Then, in a genius stroke, Badalamenti lowers the synths and a piano emerges – hesitant at first, but with increasing confidence. So begins the love theme portion of the song, glorious and overwrought in that special Twin Peaks way. Hear the plodding earnestness and aching desire of the piano’s lines. It starts tender, pushes on towards romantic, then oversails and hits on schmaltzy.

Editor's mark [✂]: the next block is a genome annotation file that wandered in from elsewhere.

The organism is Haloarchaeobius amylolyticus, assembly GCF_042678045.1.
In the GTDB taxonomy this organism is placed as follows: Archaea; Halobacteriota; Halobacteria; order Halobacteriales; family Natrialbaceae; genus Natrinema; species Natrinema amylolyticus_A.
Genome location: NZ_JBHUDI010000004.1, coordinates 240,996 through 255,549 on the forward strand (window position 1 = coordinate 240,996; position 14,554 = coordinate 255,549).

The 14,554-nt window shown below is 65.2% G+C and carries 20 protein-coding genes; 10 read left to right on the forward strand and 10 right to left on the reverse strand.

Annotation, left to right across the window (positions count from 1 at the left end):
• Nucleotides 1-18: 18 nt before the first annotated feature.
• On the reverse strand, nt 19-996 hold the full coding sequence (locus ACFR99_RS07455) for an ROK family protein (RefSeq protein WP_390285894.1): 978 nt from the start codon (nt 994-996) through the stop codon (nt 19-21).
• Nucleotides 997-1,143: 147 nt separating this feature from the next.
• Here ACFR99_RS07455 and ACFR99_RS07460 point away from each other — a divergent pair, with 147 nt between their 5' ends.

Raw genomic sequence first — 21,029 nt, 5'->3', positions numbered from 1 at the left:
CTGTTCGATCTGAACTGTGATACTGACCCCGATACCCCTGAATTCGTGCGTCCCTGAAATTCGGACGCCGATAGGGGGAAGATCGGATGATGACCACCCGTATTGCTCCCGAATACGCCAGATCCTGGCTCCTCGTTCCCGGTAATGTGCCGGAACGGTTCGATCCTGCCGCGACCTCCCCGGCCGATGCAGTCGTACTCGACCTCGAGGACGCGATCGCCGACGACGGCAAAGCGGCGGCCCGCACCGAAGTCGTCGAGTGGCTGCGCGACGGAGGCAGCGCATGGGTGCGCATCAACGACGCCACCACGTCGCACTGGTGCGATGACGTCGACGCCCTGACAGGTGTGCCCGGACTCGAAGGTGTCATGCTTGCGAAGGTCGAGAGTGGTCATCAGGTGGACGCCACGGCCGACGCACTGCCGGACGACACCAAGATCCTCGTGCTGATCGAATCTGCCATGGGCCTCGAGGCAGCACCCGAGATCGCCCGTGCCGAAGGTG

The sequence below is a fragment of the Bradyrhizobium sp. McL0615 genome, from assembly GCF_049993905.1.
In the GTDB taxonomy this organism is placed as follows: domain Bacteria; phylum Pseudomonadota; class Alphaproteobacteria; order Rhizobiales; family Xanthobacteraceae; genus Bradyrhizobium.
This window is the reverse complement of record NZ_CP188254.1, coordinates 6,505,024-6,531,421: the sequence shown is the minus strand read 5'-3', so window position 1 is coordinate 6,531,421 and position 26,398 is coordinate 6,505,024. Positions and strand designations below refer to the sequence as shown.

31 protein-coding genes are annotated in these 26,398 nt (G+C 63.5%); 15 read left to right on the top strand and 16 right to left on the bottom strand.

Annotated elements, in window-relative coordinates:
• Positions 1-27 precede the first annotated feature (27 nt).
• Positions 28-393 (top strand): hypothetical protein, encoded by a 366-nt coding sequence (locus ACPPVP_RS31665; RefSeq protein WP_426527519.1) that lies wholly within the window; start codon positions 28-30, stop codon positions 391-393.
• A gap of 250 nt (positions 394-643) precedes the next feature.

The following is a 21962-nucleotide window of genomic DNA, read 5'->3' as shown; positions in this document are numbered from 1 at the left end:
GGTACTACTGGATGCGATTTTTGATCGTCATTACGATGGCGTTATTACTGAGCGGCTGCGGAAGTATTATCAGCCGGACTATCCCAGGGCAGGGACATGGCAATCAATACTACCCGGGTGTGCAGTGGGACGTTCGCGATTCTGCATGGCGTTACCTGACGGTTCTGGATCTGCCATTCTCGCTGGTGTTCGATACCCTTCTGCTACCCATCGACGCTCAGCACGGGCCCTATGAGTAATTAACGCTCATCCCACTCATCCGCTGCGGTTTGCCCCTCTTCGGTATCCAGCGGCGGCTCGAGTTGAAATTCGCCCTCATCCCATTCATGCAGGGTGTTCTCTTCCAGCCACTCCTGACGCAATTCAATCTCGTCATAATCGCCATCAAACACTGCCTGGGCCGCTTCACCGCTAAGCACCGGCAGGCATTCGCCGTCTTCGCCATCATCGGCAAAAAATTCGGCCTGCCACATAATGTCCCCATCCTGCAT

A clue: the “love theme” occurs most often when the show deals with any of the romantic relationships, particularly the romance between James, Laura’s sensitive ex-lover, and Donna, Laura’s best friend. A hornet’s nest of conflicting emotions, the relationship between these two burns fervently but confusedly. They throw around pledges of true love, then endure painful heartache. Their attachments to Laura’s memory haunt them, yet they cannot escape the pull of their present feelings. In other words, they are teenagers. Viewed from within they are pulsing founts of genuine emotion, but from the outside they appear ridiculous. This is the curse of adolescents: to feel deeply and passionately, but in ways that later reflection proves useless. Try telling a teen they are dating the wrong person. No matter how clear that might be in the light of day, the teen will likely refuse any advice, rushing horns down into the china shop of teen affection. The magic here is that Lynch (and Badalamenti) try to offer both perspectives at once, and in tension with one another. Yes, Donna and James are absurd, but their passion is also to an extent noble. No either/or here, but the chaotic, bracing reality of the both/and.